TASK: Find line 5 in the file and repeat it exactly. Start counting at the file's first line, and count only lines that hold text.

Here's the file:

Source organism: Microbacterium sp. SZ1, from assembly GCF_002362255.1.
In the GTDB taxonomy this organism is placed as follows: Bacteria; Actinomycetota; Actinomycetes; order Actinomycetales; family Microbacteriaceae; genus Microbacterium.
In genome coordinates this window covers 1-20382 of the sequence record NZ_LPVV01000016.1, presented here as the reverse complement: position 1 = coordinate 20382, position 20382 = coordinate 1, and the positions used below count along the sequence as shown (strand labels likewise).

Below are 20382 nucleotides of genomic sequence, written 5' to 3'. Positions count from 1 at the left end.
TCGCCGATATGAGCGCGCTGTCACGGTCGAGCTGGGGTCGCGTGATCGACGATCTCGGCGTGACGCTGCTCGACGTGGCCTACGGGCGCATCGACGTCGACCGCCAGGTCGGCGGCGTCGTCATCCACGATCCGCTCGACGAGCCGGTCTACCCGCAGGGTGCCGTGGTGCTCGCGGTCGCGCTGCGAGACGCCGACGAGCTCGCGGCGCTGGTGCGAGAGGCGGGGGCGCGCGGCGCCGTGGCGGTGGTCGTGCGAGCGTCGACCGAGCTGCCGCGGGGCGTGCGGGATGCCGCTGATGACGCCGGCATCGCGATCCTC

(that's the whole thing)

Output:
TCGCCGATATGAGCGCGCTGTCACGGTCGAGCTGGGGTCGCGTGATCGACGATCTCGGCGTGACGCTGCTCGACGTGGCCTACGGGCGCATCGACGTCGACCGCCAGGTCGGCGGCGTCGTCATCCACGATCCGCTCGACGAGCCGGTCTACCCGCAGGGTGCCGTGGTGCTCGCGGTCGCGCTGCGAGACGCCGACGAGCTCGCGGCGCTGGTGCGAGAGGCGGGGGCGCGCGGCGCCGTGGCGGTGGTCGTGCGAGCGTCGACCGAGCTGCCGCGGGGCGTGCGGGATGCCGCTGATGACGCCGGCATCGCGATCCTC